Photo: CC Ericd, thanks man.
Bodies and Voices
BY MAGAZINE COLUMNIST CARYN MIRRIAM-GOLDBERG
Every month or two, I return to them: a group of people, mostly women, living with serious illness so that we can sit around three tables pushed together and write. I bring poems as prompts, little exercises, sometimes small art projects to help unveil our words. I also bring trays of carrots and hummus, fresh fruit and ginger snaps. Lenora brings M & M’s, especially ones in off-beat colors. Sometimes Daisy makes flourless chocolate tortes.
Mixing the bitter with the sweet and impossible with possible, everyone brings what they’re living with – cancer, Parkinson’s, diabetes, multiple sclerosis, brain injuries and how to pronounce diseases that have turned their lives upside down.
I’ve been facilitating these workshops for the last eight years at Turning Point: A Center for Hope and Healing, a model of what kinds of organizations we can create and support to address life when mortality comes home to roost.
When there’s no cure – patience, courage, tenderness
Turning Point offers people of all ages classes and programs, from a toddler playroom to workshops for adults on yoga, Tai Chi, knitting, cultivating resiliency and nutrition (among much more). What this organization shows us is how the arts and healing arts can be tools for finding our own wells of courage, tenderness, patience, and even and especially when there is no cure, healing.
In the writing workshops, we co-create a space of safety where people can write about whatever calls from their lives, and what most people want and need to write about has everything to do with what it means to live in a body that’s under the gun one way or another.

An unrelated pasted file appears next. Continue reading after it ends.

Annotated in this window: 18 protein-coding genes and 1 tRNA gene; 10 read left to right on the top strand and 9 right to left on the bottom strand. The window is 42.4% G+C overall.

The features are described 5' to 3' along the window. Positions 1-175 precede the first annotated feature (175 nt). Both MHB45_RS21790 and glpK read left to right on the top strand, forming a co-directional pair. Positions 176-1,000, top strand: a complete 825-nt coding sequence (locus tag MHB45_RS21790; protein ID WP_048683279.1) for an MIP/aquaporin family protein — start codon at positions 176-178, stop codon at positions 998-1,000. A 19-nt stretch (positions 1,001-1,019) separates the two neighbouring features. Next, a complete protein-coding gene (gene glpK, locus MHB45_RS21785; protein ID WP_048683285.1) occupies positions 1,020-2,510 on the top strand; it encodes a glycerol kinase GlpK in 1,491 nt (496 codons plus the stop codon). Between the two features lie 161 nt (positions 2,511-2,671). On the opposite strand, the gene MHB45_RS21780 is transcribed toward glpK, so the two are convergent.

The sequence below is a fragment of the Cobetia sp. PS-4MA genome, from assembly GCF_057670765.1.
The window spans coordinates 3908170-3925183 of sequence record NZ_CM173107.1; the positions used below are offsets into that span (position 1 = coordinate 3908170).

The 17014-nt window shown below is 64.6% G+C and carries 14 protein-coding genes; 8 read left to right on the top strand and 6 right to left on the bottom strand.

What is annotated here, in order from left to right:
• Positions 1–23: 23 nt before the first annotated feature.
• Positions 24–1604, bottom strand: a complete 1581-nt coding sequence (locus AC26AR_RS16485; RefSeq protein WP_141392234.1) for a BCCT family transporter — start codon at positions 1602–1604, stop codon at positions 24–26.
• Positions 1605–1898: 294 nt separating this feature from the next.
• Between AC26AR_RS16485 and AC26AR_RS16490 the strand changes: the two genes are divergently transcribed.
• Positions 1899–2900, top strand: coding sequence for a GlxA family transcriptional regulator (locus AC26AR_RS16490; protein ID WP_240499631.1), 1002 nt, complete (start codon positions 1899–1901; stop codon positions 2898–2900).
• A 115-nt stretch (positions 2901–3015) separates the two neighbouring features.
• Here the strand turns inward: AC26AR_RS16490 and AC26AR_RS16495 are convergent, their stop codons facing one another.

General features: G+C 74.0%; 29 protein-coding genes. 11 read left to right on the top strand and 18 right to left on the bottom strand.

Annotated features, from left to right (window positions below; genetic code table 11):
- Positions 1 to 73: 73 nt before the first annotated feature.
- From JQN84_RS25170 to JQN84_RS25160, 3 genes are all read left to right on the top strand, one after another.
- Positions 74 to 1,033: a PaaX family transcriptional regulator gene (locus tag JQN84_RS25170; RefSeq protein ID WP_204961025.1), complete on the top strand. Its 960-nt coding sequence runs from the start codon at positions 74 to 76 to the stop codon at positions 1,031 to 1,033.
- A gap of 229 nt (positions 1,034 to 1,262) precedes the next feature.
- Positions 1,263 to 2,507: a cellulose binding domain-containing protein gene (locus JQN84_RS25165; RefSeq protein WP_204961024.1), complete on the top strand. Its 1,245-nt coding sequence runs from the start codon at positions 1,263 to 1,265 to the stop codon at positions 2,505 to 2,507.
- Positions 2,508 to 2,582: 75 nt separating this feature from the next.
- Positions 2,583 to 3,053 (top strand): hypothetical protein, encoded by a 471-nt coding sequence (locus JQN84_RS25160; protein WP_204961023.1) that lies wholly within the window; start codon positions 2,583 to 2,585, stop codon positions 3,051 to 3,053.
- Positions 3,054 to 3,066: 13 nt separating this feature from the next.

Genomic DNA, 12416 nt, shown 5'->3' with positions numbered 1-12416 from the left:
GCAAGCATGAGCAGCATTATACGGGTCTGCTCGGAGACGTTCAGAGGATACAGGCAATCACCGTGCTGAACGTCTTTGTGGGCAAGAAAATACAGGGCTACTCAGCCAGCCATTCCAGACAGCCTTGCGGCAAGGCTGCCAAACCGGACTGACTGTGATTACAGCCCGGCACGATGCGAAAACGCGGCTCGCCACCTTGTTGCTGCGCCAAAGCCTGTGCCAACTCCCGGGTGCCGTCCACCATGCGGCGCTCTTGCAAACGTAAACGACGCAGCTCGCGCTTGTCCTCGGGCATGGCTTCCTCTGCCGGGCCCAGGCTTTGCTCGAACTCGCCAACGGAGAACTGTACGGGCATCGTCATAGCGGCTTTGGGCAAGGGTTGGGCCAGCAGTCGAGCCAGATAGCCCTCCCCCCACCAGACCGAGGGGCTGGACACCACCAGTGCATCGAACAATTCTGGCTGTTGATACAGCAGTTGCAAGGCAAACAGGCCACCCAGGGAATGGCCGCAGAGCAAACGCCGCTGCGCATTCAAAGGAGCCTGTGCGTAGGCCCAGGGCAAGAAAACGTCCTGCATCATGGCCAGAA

What is it like to be a body infused with chemo and facing the rest of life trying out one chemo regime after another until there’s nothing left to try? What is it to wake with a trembling right hand and collapsing left foot one day, blurry vision the next, no way to predict what will happen next? What does it mean to be someone’s 24/7 caregiver, alternating between wanting to shower the injured or ailing beloved with sweetness one hour and then run as far as possible the next hour?
How does someone who was told, “You have less than two months to live,” cope with having survived long past that time after she had her bags packed and ready to go?
In other words, what does it mean to be human?
We all will lose our bodies, slowly or suddenly
Whatever the specifics of any one of the workshop participants writes about this question, the essential core that shines through all our writing together is how much this matters: the simple act of making something, speaking our truths, and having others witness what we have to say to ourselves and community.
Whether you, dear reader, are living with serious or chronic illness as a patient or caregiver, or whether at this moment, life as a body is smooth sailing, the truth that comes through the workshops holds.
We all will lose our bodies, slowly or suddenly, too early or after a rich, well-lived life.
People we love will get diagnoses that bring us to our knees. Our knees, by the way, as well as our other joints will lose some or all of their range of motion over time no matter how healthily we eat and how often we practice yoga.
Along the way, we will also face turning points when it’s no longer possible to do something we do with ease today.
The hairpin turns of mortality
What I continually learn in these workshops is how we can bring presence to the hairpin turns of mortality, and cultivate greater sweetness for the life we have, however it comes or does come at this moment.
Watching Dean wheel up to the table, dip some hummus on a cracker, and write a beautiful haiku about how much he loves his wife, or listening to Gertrude read about shopping for prom dresses with her teenage daughter who needs to find a style that will hide the portable chemo unit she has to wear in a fanny pack sky-writes giant messages across the sky of my life: PAY ATTENTION. ENJOY THE MOMENT. LOVE.
Sometime else shines for me through these workshops: whatever we go through, whatever we suffer or lose, we will still be ourselves, just more so.
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© 2011, The Magazine of Yoga, LLC.